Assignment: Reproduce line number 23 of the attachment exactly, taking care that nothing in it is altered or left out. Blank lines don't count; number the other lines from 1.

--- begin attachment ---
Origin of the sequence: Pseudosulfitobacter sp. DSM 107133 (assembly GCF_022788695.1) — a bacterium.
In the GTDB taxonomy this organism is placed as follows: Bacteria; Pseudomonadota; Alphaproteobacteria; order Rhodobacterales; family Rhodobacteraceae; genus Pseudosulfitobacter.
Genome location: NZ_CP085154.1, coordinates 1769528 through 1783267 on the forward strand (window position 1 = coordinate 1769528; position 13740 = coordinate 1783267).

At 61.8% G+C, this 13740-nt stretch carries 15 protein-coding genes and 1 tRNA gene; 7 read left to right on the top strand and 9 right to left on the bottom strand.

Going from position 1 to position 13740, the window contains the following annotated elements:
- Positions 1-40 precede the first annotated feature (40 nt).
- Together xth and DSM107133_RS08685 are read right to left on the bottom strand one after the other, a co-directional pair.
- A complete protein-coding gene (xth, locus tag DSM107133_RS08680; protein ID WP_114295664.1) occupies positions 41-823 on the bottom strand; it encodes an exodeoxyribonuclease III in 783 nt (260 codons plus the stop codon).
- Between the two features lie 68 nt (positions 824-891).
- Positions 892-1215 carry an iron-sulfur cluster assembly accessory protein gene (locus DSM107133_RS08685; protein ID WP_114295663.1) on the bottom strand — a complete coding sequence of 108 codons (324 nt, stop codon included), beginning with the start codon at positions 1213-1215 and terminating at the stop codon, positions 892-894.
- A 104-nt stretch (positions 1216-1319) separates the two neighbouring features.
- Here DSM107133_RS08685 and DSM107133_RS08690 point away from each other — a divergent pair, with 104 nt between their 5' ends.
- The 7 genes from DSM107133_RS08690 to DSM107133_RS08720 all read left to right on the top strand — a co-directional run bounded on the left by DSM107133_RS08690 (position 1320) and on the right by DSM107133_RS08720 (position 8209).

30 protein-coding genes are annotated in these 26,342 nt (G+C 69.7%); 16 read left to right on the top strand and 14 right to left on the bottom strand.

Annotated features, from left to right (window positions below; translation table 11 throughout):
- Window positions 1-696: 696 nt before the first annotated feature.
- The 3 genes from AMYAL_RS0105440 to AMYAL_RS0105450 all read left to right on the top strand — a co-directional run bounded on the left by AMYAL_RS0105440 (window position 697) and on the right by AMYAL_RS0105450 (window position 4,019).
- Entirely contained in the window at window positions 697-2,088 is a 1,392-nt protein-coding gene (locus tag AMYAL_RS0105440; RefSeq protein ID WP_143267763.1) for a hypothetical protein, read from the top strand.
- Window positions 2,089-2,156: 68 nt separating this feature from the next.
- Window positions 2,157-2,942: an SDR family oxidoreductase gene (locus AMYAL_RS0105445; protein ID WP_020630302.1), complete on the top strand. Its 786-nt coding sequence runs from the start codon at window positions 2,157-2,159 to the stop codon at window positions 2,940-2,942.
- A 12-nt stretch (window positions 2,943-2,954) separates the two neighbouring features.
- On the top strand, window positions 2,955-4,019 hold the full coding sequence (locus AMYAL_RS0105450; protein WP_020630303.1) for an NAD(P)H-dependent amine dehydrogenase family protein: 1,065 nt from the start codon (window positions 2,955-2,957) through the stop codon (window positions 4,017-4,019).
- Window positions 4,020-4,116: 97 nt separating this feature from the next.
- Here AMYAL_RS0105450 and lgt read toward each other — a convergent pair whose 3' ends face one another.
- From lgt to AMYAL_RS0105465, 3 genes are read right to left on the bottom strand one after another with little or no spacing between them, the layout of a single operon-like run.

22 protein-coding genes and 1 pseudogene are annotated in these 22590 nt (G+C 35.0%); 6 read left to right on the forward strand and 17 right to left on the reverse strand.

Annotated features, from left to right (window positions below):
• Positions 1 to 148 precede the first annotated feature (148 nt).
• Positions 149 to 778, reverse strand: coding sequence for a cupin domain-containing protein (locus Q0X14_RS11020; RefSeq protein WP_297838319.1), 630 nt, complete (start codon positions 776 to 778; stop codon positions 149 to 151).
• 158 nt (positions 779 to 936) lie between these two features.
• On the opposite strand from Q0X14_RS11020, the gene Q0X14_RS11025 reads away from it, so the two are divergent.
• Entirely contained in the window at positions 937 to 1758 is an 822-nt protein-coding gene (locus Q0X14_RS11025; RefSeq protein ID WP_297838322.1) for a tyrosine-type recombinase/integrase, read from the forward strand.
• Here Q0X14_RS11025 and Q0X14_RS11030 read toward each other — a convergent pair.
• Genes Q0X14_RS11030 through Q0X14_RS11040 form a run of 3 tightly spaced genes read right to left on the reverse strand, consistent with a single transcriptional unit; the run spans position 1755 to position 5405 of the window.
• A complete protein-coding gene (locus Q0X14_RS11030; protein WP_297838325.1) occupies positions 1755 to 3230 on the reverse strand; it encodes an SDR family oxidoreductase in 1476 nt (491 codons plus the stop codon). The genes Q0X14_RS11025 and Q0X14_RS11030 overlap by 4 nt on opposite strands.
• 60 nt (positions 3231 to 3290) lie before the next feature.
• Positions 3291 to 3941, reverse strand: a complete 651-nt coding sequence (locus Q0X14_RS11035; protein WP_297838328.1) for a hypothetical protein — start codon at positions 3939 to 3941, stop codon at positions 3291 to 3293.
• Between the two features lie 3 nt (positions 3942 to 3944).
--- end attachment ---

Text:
- Window positions 4,020-4,116: 97 nt separating this feature from the next.